This film is immensely well done on every level. Garry Nation’s Polycarp is superb. He brought this ancient church father to life, and no doubt from now on when I think of Polycarp this portrayal will be in my mind. Nation not only reflects the seriousness of the character but he makes him down-to-earth and very human. We see Polycarp bold in preaching Christ, but we also see him afraid and sad due to the persecution. He also has wit, humor, and is full of life. This was not a stoic presentation of an ancient saint, but a very well rounded character. This genuineness makes Polycarp’s love for God all the more convincing. Throughout the film Polycarp is seen praying, and encouraging trust in God. Polycarp says to Anna, “The world is heavy when you carry it on your shoulders child,” and he encourages her to bring her concerns to God in prayer.
When Germanicus is down because he felt he did not stand boldly for his faith, Polycarp shares that he too struggles with fear. Surprised by this, Germanicus asks, “You struggle with fear?” To which Polycarp responds, “Why do you think I speak so much of God’s love? Because perfect love casts out fear” (1 John 4:18). It was his weakness that kept Polycarp relying on his continual need for Christ. What a lesson for us modern believers. We are all weak, fragile, and sinful human beings. Sometimes we need to be brought to a low point, so that we can be humbled and see our need for constant dependence on our Lord Jesus Christ.
Before Polycarp is taken away by the Roman guards, he is seen praying that God would help him to love them, and that God would forgive them. In that we see Polycarp’s desire to obey Christ’s command to “love your enemies” (Matt 5:44). All throughout, it is clear that Polycarp is a man who loves because he was so loved by the Lord Jesus Christ. Indeed, Polycarp would have been taught well about the love of Christ by his teacher John, the apostle of love. Polycarp wanted others to know of this love, and may the reader of this article be encouraged that Jesus Christ died for sin. He didn’t die for worthy people or for those who loved Him. He died for His enemies. Those that come to him in repentance and faith are simply responding to the manifest love that He has already demonstrated for them. The love that we have for God and others comes from His great love. As Polycarp’s mentor said, “We love, because He first loved us” (1 John 4:19).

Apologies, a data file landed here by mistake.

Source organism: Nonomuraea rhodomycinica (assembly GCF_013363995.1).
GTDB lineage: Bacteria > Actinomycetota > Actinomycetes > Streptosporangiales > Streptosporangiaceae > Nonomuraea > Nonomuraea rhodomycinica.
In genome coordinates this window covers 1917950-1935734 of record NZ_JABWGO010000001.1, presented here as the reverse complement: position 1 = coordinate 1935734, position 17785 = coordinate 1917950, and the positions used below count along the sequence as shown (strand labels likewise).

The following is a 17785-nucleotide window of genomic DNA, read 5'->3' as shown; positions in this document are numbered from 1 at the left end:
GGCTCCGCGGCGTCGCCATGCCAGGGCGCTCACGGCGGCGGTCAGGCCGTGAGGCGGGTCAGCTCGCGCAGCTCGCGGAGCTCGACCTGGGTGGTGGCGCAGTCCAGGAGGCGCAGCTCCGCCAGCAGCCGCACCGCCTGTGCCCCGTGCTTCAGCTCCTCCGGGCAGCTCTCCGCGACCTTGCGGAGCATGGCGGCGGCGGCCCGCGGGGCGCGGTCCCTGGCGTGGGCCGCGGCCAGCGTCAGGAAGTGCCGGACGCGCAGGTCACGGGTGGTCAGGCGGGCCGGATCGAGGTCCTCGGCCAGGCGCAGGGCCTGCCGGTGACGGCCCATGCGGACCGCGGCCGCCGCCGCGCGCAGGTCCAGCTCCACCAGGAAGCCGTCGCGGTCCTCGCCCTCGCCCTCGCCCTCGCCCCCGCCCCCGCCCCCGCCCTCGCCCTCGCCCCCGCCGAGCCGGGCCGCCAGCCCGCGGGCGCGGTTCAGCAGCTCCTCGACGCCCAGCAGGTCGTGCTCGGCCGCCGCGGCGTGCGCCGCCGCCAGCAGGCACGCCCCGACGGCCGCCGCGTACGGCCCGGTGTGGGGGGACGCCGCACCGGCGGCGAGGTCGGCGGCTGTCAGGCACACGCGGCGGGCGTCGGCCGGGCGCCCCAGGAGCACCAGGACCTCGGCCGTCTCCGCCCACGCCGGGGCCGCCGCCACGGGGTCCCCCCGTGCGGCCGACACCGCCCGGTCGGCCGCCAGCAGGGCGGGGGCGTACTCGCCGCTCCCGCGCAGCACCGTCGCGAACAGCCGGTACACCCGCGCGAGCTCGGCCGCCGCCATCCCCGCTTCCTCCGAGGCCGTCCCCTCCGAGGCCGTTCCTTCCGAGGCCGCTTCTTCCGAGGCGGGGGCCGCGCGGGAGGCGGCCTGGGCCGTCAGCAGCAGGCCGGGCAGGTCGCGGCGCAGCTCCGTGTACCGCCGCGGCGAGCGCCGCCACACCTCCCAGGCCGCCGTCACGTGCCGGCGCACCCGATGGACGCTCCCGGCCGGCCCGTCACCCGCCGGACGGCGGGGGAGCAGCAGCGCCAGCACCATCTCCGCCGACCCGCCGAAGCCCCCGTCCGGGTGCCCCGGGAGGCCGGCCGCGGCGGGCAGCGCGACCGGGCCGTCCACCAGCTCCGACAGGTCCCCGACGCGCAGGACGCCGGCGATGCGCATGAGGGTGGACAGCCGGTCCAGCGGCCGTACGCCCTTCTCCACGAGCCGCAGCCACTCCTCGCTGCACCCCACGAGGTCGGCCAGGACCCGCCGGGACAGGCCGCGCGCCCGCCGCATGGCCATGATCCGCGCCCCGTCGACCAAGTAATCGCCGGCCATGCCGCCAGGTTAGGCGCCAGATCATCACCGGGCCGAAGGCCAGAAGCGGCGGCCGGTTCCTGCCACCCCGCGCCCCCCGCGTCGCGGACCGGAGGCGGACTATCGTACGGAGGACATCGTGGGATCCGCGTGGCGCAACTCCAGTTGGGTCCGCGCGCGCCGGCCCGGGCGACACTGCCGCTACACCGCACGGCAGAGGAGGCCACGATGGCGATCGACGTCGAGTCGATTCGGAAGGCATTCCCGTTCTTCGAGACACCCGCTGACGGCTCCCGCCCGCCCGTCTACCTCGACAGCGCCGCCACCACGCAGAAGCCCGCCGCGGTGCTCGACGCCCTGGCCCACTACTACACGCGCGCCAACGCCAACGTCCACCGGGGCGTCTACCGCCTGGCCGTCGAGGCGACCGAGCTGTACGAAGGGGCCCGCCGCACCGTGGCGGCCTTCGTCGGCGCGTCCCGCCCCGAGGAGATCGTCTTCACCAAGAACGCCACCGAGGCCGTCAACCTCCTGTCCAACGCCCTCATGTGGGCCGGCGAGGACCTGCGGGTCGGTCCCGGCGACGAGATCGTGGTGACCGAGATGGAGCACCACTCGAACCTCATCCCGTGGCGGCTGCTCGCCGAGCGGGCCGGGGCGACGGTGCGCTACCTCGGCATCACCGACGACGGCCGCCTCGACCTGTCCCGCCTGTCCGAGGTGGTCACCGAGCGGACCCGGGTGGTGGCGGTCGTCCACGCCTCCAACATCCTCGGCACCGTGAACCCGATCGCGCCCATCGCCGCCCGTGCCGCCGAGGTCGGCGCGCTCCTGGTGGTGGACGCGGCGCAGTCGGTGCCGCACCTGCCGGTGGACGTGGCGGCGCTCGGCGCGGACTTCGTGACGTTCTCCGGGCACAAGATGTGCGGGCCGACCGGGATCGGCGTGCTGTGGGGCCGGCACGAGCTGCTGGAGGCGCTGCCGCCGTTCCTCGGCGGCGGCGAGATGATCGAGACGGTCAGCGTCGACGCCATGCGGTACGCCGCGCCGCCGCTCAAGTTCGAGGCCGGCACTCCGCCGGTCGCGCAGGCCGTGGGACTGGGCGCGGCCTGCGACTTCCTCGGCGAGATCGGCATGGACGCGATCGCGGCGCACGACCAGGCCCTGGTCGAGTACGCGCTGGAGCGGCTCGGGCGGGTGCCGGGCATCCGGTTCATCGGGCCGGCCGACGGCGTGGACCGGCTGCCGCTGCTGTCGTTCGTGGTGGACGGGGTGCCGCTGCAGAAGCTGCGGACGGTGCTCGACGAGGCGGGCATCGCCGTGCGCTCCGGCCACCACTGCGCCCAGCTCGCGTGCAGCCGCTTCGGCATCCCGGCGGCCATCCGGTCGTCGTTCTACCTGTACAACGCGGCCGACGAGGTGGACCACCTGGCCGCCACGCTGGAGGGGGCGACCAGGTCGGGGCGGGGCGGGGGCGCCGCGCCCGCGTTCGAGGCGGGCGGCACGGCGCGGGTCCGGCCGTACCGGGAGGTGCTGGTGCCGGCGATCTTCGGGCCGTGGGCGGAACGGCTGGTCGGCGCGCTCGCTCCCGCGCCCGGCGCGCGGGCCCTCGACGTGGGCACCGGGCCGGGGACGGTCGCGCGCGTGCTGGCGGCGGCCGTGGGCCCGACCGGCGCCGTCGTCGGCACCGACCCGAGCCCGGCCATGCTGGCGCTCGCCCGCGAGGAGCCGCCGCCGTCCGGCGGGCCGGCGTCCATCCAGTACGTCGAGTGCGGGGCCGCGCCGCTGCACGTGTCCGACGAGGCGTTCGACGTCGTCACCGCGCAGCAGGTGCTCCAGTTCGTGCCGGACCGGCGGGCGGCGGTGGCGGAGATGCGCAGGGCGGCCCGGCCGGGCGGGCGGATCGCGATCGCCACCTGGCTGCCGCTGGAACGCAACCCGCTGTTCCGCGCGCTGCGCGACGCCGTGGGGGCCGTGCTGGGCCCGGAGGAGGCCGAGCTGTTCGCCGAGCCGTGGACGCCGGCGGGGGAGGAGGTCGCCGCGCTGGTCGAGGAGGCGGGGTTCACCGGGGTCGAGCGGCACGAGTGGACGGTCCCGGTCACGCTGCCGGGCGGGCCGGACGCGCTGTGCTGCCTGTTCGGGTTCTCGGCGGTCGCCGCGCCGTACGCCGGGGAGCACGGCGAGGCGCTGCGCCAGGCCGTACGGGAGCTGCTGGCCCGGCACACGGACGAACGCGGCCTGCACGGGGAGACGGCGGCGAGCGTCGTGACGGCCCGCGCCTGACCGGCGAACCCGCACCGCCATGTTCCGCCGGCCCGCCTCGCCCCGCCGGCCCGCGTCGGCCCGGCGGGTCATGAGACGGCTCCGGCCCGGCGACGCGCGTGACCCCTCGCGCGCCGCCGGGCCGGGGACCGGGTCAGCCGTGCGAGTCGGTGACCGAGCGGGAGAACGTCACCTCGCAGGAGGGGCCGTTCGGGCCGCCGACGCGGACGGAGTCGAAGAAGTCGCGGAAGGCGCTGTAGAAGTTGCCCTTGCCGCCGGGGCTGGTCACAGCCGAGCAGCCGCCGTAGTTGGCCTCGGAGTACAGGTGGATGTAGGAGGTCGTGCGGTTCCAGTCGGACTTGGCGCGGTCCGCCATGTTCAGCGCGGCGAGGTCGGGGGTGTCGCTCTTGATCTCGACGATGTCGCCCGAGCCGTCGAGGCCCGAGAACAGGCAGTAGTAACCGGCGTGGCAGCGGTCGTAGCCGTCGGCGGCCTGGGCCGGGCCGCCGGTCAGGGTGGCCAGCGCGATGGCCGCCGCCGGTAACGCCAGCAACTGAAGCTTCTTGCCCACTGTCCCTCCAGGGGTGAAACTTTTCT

The other characters are done well, also. We view the story from young Anna’s perspective, and her path towards belief in the “God of the Christians” is both convincing and heart-warming. She asks honest questions, that children may indeed ask. Young Germanicus’ desire to be faithful to Christ is something all true believers will be able to identify with. Polycarp said of Germanicus that “he did not fear death, only denying our Lord.” What a powerful statement that should characterize every believer in Christ.
The Justin character appears to be an apologist and a bit of a philosopher, which gives him striking similarities to the Justin Martyr of church history. Bosek’s Quadratus, the Roman Proconsul, is reminiscent of Satan. He is subtle, deceiving, and fill of hatred toward the truth.
The language used in the dialog of the film is a bit archaic, and while, at times, this may seem awkward, it should be kept in mind that this is a period piece. I think the writers chose to use some archaic speech to convey a sense of being in a different time. This film did not have a huge Hollywood budget, but, with that being said, the set was quite impressive, and it brings viewers into the 2nd century world. The musical score is absolutely excellent and epic in every way.
Regarding content of concern, there is some violence regarding persecution from the Roman guards, but there are no graphic depictions. When Polycarp is martyred, you can see the glow of the flames beneath him, but that is the extent of it. In my opinion, there is nothing objectionable about what is seen. This film makes for great family viewing, and an opportunity to talk with kids about what it means to both live and die for the cause of Jesus Christ.
This film brings to life the story of Polycarp, an early bishop of the church and martyr for the Christian faith. Polycarp’s life has inspired many, and now, through the medium of film, many more can be inspired. There are so many other great stories in the early centuries of the church that need to be told through film. Ignatius of Antioch, Justin Martyr, and Augustine of Hippo are a few among many inspiring stories that would make great movies. It is hoped that “Polycarp” will be the first of many more films to follow on the heroic and courageous stories of the early Christian Church.
Violence: Mild / Profanity: None / Sex/Nudity: None
See list of Relevant Issues—questions-and-answers.